Sizing brass in for an AR:
For both AR15 rifles, it will be important to full-length size the brass and make sure it fits the chamber before priming and loading it. If the sized brass doesn't drop right in, you need to tighten the sizing die down. Screw the die down into the press until it touches the shellholder, size a case and try it in the chamber. If it doesn't fit, try screwing the die down another 1/8 to a 1/4 turn at a time until the brass fits the chamber. The sized brass should chamber easily with forcing it, and it should extract just as easily.

Once you get the die adjustment right, you're good to go and have fun with it.

243winxb
February 20, 2010, 03:37 PM
The lube in the neck should be pulled out by the expander. RCBS lube will not hurt powder. Much more info here, with loading data for auto or bolt guns. Click the Sierra icons. http://www.6mmbr.com/223Rem.html

gdcpony
February 21, 2010, 01:39 AM
Just for the record an FMJ bullet does NOT fragment well. It penetrates and is used by those who want small holes in the furs they plan to sell. It is also used for its ability to get through cover (depending on exact bullet construction) like walls and body armor. I would NEVER use it for home defense. A small (fox) animal hit with one can go a LONG way so how long do you think a human can go before it brings him down? Plus, a .223 can send an FMJ bullet through the walls in your home and perhaps in to the house of your neighbor. There are horror stories out there regarding this and I as a hunter who has seen the different bullets kill believe them. A good varmint bullet will serve this role better, plus they tend to be a good bit more consistent in their precision.

For plinking and such your load is extremely conservative. The minimum I can find is 22.5gr of A2230 to a 55gr bullet. A2230 was designed to be a clean burning powder for the AR platform. It is that, though it still left residue. My best load for an AR with it was a 50gr Blitzking over the max load of 25.0gr. It made a mess of many a 'yote in my AR.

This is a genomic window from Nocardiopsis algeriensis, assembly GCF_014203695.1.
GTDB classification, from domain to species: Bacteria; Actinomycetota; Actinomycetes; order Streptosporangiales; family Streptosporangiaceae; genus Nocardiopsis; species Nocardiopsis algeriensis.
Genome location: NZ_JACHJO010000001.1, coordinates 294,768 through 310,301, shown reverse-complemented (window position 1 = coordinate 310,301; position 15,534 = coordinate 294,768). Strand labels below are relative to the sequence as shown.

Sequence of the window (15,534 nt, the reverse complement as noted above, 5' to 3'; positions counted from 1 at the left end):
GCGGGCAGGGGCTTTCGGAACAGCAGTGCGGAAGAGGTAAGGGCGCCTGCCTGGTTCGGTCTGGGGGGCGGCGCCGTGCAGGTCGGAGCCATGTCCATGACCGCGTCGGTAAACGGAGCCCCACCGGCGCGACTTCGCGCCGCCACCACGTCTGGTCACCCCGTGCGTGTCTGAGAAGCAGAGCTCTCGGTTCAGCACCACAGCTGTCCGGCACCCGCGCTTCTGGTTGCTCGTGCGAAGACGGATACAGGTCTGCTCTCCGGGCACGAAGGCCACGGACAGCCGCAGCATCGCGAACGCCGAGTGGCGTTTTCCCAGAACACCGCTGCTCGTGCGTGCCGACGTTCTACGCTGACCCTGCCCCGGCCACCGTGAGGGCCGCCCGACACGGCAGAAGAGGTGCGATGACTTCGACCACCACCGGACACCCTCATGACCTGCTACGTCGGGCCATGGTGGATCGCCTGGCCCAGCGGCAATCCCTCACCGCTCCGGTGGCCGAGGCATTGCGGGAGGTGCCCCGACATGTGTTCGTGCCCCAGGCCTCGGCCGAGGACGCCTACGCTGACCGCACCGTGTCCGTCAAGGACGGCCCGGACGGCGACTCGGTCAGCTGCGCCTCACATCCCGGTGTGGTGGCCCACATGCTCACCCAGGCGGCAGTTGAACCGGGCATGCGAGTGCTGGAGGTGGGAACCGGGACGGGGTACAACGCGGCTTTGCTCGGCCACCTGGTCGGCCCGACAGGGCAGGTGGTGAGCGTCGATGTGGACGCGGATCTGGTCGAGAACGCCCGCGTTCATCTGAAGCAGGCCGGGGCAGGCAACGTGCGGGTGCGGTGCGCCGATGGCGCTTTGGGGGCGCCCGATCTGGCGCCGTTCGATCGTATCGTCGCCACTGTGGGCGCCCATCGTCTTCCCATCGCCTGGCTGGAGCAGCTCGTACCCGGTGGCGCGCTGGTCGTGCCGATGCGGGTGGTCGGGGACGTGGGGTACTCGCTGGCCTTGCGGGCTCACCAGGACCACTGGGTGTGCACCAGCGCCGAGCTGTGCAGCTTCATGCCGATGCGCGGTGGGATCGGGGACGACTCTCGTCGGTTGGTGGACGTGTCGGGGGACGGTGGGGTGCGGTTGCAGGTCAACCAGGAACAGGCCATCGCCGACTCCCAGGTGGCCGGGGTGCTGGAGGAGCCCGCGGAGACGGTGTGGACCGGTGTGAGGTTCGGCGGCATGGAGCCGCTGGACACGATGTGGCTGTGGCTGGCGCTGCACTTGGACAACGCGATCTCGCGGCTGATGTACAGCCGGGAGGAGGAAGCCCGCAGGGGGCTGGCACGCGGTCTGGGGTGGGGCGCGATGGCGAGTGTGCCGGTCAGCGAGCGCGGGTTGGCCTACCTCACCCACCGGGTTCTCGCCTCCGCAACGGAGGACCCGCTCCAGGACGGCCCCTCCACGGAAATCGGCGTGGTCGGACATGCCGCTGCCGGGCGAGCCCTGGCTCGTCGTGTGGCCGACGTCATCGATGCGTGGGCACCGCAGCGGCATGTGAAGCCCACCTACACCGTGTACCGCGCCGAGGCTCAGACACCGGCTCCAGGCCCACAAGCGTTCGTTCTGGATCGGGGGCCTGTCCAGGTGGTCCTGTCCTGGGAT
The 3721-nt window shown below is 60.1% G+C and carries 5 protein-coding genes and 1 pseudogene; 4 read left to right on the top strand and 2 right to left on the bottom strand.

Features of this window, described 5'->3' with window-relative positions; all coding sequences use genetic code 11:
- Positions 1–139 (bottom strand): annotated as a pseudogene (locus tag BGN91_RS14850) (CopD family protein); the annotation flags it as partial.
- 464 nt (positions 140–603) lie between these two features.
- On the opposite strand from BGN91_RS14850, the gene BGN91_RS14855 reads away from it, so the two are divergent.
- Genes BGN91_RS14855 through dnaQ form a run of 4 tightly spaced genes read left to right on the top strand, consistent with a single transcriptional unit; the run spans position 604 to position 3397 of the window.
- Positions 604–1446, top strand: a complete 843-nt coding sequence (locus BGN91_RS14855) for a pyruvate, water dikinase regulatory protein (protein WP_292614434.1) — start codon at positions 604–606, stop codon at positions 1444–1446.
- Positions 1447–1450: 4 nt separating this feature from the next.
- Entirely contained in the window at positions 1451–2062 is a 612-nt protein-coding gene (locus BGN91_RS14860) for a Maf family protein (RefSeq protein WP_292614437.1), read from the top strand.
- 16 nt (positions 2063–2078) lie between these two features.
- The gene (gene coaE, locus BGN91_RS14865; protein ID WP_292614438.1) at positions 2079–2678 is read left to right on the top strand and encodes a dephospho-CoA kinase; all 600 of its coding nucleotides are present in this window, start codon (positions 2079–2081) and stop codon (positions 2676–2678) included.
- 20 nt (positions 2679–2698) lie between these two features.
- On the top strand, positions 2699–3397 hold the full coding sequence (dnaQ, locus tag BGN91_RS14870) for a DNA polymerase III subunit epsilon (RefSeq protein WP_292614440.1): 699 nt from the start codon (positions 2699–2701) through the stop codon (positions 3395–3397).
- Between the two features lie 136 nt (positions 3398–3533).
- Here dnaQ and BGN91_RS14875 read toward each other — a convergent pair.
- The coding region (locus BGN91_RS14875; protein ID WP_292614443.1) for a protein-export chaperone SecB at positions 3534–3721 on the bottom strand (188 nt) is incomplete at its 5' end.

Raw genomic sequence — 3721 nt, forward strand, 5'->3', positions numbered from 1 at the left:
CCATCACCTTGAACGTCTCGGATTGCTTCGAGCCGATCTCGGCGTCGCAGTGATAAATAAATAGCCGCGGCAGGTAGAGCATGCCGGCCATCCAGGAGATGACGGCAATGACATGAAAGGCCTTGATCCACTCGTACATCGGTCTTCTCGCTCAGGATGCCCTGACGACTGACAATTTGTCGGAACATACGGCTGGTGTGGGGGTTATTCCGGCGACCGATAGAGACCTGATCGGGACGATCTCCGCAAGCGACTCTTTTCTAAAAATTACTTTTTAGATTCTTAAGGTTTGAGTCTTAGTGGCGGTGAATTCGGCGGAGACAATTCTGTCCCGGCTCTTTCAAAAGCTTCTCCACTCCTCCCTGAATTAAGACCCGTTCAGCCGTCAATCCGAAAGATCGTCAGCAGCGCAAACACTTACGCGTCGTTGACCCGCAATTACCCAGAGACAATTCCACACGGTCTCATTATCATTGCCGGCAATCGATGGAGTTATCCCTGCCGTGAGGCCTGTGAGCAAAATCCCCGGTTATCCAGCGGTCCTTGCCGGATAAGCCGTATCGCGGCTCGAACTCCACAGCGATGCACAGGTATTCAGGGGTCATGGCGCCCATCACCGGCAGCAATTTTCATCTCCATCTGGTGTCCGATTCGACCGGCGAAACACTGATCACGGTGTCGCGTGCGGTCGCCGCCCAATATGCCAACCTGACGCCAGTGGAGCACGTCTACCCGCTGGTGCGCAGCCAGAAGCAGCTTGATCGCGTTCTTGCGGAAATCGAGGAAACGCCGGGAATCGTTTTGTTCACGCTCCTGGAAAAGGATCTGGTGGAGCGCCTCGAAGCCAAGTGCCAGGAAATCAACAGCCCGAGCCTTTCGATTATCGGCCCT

When you run out of that powder try H335 or Varget. In .223 they have been my best overall performers in any .223 rifle with H335 being slightly more accurate in my current AR.

Almost all AR's will accept both .223 and 5.56 ammo. I can't promise, but I'd be willing to bet Colt's have the 5.56 chamber anyway. You should be safe there.

Skylerbone
February 21, 2010, 03:38 AM
Pony, have you ever seen what a 55gr FMJ shot out of a .223 does when it hits drywall? My guess is no. I watched a demonstration with MY OWN TWO EYES and let me tell you by the time it hit the second piece spaced 12 feet apart there were three tiny fragments which all remained embedded in that Sheetrock. The 9mm hollowpoint blew through four sheets of drywall and exited a sheet of aluminum siding placed behind the fourth wall never to be heard from again. People's misconceptions about what works in certain situations can put lives at risk needlessly. I am well aware what the round can do to a coyote but a coyote isn't made of gypsum.

For the record, use at your own risk, your starting powder charge should be 23.4 grains and should not exceed 26.0 grains. Remember: the Internet is not your friend. It is not infallable. It doesn't much care for your haircut and it is no substitute for true knowledge. Buy the books because I do care if someone, especially a fellow shooter blows himself up. Reloading is deceptively simple in theory yet Hornady tests reveal that 90% of the time their factory ammo outshoots handloaded. Seeing some of the responses on here about not needing this step or some fancy measuring device I tend to believe Hornady's findings.